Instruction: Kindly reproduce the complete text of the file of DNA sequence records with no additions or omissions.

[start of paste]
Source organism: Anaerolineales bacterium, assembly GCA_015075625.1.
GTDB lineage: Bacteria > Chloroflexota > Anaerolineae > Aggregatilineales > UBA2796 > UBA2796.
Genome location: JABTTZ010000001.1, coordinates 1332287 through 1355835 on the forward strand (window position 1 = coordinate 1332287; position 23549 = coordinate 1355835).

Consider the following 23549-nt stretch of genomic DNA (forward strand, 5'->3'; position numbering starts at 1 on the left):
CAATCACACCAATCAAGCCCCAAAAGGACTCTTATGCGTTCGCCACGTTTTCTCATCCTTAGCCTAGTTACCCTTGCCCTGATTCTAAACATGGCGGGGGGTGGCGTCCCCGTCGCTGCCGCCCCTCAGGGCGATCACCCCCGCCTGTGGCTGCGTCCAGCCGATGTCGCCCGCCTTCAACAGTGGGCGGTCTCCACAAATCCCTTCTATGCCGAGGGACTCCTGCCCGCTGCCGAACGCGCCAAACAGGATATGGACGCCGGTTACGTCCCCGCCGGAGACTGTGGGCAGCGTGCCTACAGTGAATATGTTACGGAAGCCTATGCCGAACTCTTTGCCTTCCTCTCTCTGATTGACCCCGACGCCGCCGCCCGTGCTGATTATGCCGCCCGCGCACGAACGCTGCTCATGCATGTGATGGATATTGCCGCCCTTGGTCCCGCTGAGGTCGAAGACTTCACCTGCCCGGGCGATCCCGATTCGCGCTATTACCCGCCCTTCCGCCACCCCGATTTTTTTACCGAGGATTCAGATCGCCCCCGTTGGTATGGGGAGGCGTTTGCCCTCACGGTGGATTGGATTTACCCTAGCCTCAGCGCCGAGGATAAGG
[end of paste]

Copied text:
Source organism: Anaerolineales bacterium, assembly GCA_015075625.1.
GTDB lineage: Bacteria > Chloroflexota > Anaerolineae > Aggregatilineales > UBA2796 > UBA2796.
Genome location: JABTTZ010000001.1, coordinates 1332287 through 1355835 on the forward strand (window position 1 = coordinate 1332287; position 23549 = coordinate 1355835).

Consider the following 23549-nt stretch of genomic DNA (forward strand, 5'->3'; position numbering starts at 1 on the left):
CAATCACACCAATCAAGCCCCAAAAGGACTCTTATGCGTTCGCCACGTTTTCTCATCCTTAGCCTAGTTACCCTTGCCCTGATTCTAAACATGGCGGGGGGTGGCGTCCCCGTCGCTGCCGCCCCTCAGGGCGATCACCCCCGCCTGTGGCTGCGTCCAGCCGATGTCGCCCGCCTTCAACAGTGGGCGGTCTCCACAAATCCCTTCTATGCCGAGGGACTCCTGCCCGCTGCCGAACGCGCCAAACAGGATATGGACGCCGGTTACGTCCCCGCCGGAGACTGTGGGCAGCGTGCCTACAGTGAATATGTTACGGAAGCCTATGCCGAACTCTTTGCCTTCCTCTCTCTGATTGACCCCGACGCCGCCGCCCGTGCTGATTATGCCGCCCGCGCACGAACGCTGCTCATGCATGTGATGGATATTGCCGCCCTTGGTCCCGCTGAGGTCGAAGACTTCACCTGCCCGGGCGATCCCGATTCGCGCTATTACCCGCCCTTCCGCCACCCCGATTTTTTTACCGAGGATTCAGATCGCCCCCGTTGGTATGGGGAGGCGTTTGCCCTCACGGTGGATTGGATTTACCCTAGCCTCAGCGCCGAGGATAAGG